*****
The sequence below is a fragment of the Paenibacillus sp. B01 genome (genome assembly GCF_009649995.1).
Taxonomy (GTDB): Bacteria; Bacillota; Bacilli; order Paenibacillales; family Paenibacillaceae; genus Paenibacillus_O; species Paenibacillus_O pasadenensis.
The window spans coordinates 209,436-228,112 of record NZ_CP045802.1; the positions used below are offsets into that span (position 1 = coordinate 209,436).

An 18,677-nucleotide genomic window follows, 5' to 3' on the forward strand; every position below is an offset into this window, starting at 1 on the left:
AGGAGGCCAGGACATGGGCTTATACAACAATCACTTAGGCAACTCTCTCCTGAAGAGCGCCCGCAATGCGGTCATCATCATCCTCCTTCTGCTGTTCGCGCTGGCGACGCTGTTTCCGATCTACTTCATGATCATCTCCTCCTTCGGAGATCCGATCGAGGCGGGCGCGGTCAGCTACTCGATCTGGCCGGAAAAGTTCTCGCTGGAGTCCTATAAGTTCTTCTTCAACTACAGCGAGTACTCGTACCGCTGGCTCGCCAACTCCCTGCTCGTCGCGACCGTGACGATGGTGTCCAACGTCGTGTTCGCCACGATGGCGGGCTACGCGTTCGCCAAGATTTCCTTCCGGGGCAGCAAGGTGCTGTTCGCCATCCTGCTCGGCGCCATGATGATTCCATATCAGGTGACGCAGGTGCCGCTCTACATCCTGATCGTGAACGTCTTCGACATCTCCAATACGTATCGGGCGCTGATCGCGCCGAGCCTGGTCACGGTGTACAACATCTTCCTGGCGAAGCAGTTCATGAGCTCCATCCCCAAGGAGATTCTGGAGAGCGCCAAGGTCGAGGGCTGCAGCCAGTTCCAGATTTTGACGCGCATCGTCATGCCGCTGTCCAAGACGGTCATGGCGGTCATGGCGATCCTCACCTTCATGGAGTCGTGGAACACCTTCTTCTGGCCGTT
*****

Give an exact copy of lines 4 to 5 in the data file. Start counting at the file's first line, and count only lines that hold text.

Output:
An 18,677-nucleotide genomic window follows, 5' to 3' on the forward strand; every position below is an offset into this window, starting at 1 on the left:
AGGAGGCCAGGACATGGGCTTATACAACAATCACTTAGGCAACTCTCTCCTGAAGAGCGCCCGCAATGCGGTCATCATCATCCTCCTTCTGCTGTTCGCGCTGGCGACGCTGTTTCCGATCTACTTCATGATCATCTCCTCCTTCGGAGATCCGATCGAGGCGGGCGCGGTCAGCTACTCGATCTGGCCGGAAAAGTTCTCGCTGGAGTCCTATAAGTTCTTCTTCAACTACAGCGAGTACTCGTACCGCTGGCTCGCCAACTCCCTGCTCGTCGCGACCGTGACGATGGTGTCCAACGTCGTGTTCGCCACGATGGCGGGCTACGCGTTCGCCAAGATTTCCTTCCGGGGCAGCAAGGTGCTGTTCGCCATCCTGCTCGGCGCCATGATGATTCCATATCAGGTGACGCAGGTGCCGCTCTACATCCTGATCGTGAACGTCTTCGACATCTCCAATACGTATCGGGCGCTGATCGCGCCGAGCCTGGTCACGGTGTACAACATCTTCCTGGCGAAGCAGTTCATGAGCTCCATCCCCAAGGAGATTCTGGAGAGCGCCAAGGTCGAGGGCTGCAGCCAGTTCCAGATTTTGACGCGCATCGTCATGCCGCTGTCCAAGACGGTCATGGCGGTCATGGCGATCCTCACCTTCATGGAGTCGTGGAACACCTTCTTCTGGCCGTT